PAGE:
The column vectors you speak of are just alternative representations of $$|00\rangle, |01\rangle, |10\rangle$$ and $$|11\rangle$$. Say you could consider $$|00\rangle$$ to be $$\left[\begin{matrix} 1 & 0 & 0 & 0 \end{matrix}\right]^{T}$$, $$|01\rangle$$ to be $$\left[\begin{matrix} 0 & 1 & 0 & 0 \end{matrix}\right]^{T}$$, $$|10\rangle$$ to be $$\left[\begin{matrix} 0 & 0 & 1 & 0 \end{matrix}\right]^{T}$$ and $$|11\rangle$$ to be $$\left[\begin{matrix} 0 & 0 & 0 & 1 \end{matrix}\right]^{T}$$. You're basically mapping the computational basis states of a $$2$$-qubit system to the standard basis of $$\Bbb R^4$$.

Now can you do a similar analysis for a $$3$$-qubit system?

• Thanks for such a comprehensive analysis. I will try out the examples in octave. – Trevor Lee Oakley Nov 10 '18 at 10:05

The classical bit has ha state either 0 or 1. A qubit also has a state: it could be in state $$\lvert 0 \rangle$$ or in state $$\lvert 1 \rangle$$ but it can also be in a linear combination of states, called superposition:

$$\lvert \psi \rangle = \alpha \lvert 0 \rangle + \beta \lvert 1 \rangle$$

Where $$\alpha, \beta$$ are complex numbers. This means that the state of the qubit is a vector in a 2-dimensional complex vector space! The special states $$\lvert 0 \rangle$$ and $$\lvert 1 \rangle$$ are called computational basis state, and form an orthonormal basis for this vector space. Just to clarify:

• orthonormal: two vectors are said to be orthonormal when they both are unit vectors, and they are orthogonal (therefore, taking the dot product of these two vectors you obtain 0). This is precisely the case with $$\lvert 0 \rangle = \left[\begin{matrix} 1 & 0 \end{matrix}\right]^{T}$$ and $$\lvert 1 \rangle = \left[\begin{matrix} 0 & 1 \end{matrix}\right]^{T}$$.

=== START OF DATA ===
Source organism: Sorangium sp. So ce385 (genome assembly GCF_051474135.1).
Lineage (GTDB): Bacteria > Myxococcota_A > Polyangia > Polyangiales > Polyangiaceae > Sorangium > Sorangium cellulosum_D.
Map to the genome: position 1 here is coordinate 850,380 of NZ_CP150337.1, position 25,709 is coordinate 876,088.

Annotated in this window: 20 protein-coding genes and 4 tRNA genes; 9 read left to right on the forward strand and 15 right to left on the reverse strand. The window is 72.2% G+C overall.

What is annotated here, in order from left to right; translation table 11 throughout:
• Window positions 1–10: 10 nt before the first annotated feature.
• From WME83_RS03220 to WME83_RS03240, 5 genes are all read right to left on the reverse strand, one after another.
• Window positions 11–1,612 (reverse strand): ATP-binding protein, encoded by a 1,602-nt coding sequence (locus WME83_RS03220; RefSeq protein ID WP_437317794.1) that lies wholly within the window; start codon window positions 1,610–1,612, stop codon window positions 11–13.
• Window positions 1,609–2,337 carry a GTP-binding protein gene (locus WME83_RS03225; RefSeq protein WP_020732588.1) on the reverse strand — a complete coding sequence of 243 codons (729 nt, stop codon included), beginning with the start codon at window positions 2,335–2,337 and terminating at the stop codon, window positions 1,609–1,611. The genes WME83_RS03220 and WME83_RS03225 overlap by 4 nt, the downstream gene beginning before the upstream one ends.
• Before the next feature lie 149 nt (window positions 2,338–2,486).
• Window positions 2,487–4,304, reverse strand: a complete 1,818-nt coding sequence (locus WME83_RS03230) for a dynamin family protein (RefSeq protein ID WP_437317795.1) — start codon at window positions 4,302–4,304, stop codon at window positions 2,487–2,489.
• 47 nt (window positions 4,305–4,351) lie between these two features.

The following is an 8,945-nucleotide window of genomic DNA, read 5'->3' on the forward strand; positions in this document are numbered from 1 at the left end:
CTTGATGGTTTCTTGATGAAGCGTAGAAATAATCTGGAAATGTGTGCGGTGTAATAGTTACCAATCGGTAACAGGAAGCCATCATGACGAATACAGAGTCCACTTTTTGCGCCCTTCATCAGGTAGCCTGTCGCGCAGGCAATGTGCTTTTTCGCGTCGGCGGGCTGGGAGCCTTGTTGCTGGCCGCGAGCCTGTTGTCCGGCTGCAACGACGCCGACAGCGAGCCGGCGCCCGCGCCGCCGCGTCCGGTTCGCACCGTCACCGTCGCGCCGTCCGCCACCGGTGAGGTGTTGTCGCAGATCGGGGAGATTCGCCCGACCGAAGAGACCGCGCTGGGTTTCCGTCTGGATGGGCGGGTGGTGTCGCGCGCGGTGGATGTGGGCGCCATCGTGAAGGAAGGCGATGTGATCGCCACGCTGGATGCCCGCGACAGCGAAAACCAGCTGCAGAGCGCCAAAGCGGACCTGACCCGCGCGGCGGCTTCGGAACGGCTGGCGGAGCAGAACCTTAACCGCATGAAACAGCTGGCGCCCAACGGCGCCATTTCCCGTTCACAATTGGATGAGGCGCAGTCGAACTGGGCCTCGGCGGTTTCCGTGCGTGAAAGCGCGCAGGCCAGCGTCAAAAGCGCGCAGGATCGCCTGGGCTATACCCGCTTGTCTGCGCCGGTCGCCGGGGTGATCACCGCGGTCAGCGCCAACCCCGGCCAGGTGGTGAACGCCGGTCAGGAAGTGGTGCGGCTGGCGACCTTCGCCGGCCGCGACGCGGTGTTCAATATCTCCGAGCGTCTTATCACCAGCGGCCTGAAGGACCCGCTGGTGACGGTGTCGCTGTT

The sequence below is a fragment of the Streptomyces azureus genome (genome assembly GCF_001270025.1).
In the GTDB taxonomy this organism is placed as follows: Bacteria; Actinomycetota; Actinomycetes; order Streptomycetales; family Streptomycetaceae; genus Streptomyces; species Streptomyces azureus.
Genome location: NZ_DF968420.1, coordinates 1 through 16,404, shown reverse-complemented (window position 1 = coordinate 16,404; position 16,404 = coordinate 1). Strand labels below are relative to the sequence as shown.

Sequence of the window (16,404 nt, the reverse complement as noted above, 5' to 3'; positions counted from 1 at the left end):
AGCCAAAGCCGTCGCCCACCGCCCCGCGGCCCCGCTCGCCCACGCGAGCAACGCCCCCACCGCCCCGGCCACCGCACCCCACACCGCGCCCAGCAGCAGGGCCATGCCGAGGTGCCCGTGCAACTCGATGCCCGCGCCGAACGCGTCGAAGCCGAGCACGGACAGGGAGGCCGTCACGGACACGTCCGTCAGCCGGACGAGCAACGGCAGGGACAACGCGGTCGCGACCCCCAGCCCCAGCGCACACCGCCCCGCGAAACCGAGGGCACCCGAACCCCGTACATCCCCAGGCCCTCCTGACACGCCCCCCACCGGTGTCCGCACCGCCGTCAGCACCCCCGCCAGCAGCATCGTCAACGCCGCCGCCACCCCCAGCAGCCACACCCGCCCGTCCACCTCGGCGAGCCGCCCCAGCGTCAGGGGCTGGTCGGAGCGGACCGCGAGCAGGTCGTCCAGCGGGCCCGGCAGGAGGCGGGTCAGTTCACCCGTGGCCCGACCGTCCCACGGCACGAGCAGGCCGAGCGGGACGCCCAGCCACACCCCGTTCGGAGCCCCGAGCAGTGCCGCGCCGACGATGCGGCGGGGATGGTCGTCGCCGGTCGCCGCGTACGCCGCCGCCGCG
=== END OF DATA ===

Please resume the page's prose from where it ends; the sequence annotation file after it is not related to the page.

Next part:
• basis: a set of vectors in a vector space is called a basis if every other vector of that particular vector space can be written as linear combination of the basis set.

A two qubit system has $$2^{2}=4$$ computational basis states: $$\lvert 00 \rangle, \lvert 01 \rangle, \lvert 10 \rangle, \lvert 11 \rangle$$. A pair of qubits can exist in superpositions (linear combination) of these four states:

$$\lvert \psi \rangle = \alpha_{00} \lvert 00 \rangle + \alpha_{01} \lvert 01 \rangle + \alpha_{10} \lvert 10 \rangle + \alpha_{11} \lvert 11 \rangle$$

Note that $$\lvert 00 \rangle = \left[\begin{matrix} 1 & 0 & 0 & 0 \end{matrix}\right]^{T}$$, $$\lvert 01 \rangle = \left[\begin{matrix} 0 & 1 & 0 & 0 \end{matrix}\right]^{T}$$, $$\lvert 10 \rangle = \left[\begin{matrix} 0 & 0 & 1 & 0 \end{matrix}\right]^{T}$$, $$\lvert 11 \rangle = \left[\begin{matrix} 0 & 0 & 0 & 1 \end{matrix}\right]^{T}$$. You can easily wherify they are orthonormal! The notation $$\lvert 0 0 \rangle = \lvert 0 \rangle \otimes \lvert 0 \rangle$$, where the symbol $$\otimes$$ indicates the tensor product. From wikipedia:

The tensor product of (finite dimensional) vector spaces has dimension equal to the product of the dimensions of the two factors

In our two qubit system, $$\dim(\lvert 00 \rangle) = \dim(\lvert 0 \rangle) \cdot \dim(\lvert 0 \rangle) = 2 \cdot 2 = 4$$, this means $$\lvert 00 \rangle$$ is represented by a vector having 4 elements.

A thre qubit system has $$2^{3}=8$$ computational basis states. Same arguments can be made about $$\lvert 0 0 0 \rangle = \lvert 0 \rangle \otimes \lvert 0 \rangle \otimes \lvert 0 \rangle$$, where you can verify that $$\lvert 0 0 0 \rangle$$ is represented by a vector having 8 elements.